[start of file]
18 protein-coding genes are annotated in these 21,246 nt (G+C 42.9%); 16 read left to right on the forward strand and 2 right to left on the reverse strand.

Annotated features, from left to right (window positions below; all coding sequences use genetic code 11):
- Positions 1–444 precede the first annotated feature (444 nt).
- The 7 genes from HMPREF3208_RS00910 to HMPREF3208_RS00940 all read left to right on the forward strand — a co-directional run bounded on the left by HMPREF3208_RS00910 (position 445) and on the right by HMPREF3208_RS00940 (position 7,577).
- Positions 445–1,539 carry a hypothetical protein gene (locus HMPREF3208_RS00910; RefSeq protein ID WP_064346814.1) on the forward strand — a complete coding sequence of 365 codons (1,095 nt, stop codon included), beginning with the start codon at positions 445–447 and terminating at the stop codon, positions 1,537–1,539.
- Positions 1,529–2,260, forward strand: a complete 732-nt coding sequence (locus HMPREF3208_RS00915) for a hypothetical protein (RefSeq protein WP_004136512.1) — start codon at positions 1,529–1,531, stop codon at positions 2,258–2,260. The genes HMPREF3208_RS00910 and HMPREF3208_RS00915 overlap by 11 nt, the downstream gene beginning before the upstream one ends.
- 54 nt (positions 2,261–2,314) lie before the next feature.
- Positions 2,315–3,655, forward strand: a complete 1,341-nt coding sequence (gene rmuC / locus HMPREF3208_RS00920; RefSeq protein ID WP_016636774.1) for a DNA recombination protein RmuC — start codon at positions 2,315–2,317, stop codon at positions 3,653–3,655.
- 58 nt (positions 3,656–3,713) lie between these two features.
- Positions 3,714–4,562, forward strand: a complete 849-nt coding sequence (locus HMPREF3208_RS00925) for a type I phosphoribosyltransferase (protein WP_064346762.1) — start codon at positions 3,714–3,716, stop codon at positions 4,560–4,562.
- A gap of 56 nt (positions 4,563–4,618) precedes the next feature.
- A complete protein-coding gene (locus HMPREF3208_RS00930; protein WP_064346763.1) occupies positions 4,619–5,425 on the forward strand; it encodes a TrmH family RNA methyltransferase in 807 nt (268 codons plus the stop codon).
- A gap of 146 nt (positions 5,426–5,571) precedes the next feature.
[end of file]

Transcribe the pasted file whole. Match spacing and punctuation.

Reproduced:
18 protein-coding genes are annotated in these 21,246 nt (G+C 42.9%); 16 read left to right on the forward strand and 2 right to left on the reverse strand.

Annotated features, from left to right (window positions below; all coding sequences use genetic code 11):
- Positions 1–444 precede the first annotated feature (444 nt).
- The 7 genes from HMPREF3208_RS00910 to HMPREF3208_RS00940 all read left to right on the forward strand — a co-directional run bounded on the left by HMPREF3208_RS00910 (position 445) and on the right by HMPREF3208_RS00940 (position 7,577).
- Positions 445–1,539 carry a hypothetical protein gene (locus HMPREF3208_RS00910; RefSeq protein ID WP_064346814.1) on the forward strand — a complete coding sequence of 365 codons (1,095 nt, stop codon included), beginning with the start codon at positions 445–447 and terminating at the stop codon, positions 1,537–1,539.
- Positions 1,529–2,260, forward strand: a complete 732-nt coding sequence (locus HMPREF3208_RS00915) for a hypothetical protein (RefSeq protein WP_004136512.1) — start codon at positions 1,529–1,531, stop codon at positions 2,258–2,260. The genes HMPREF3208_RS00910 and HMPREF3208_RS00915 overlap by 11 nt, the downstream gene beginning before the upstream one ends.
- 54 nt (positions 2,261–2,314) lie before the next feature.
- Positions 2,315–3,655, forward strand: a complete 1,341-nt coding sequence (gene rmuC / locus HMPREF3208_RS00920; RefSeq protein ID WP_016636774.1) for a DNA recombination protein RmuC — start codon at positions 2,315–2,317, stop codon at positions 3,653–3,655.
- 58 nt (positions 3,656–3,713) lie between these two features.
- Positions 3,714–4,562, forward strand: a complete 849-nt coding sequence (locus HMPREF3208_RS00925) for a type I phosphoribosyltransferase (protein WP_064346762.1) — start codon at positions 3,714–3,716, stop codon at positions 4,560–4,562.
- A gap of 56 nt (positions 4,563–4,618) precedes the next feature.
- A complete protein-coding gene (locus HMPREF3208_RS00930; protein WP_064346763.1) occupies positions 4,619–5,425 on the forward strand; it encodes a TrmH family RNA methyltransferase in 807 nt (268 codons plus the stop codon).
- A gap of 146 nt (positions 5,426–5,571) precedes the next feature.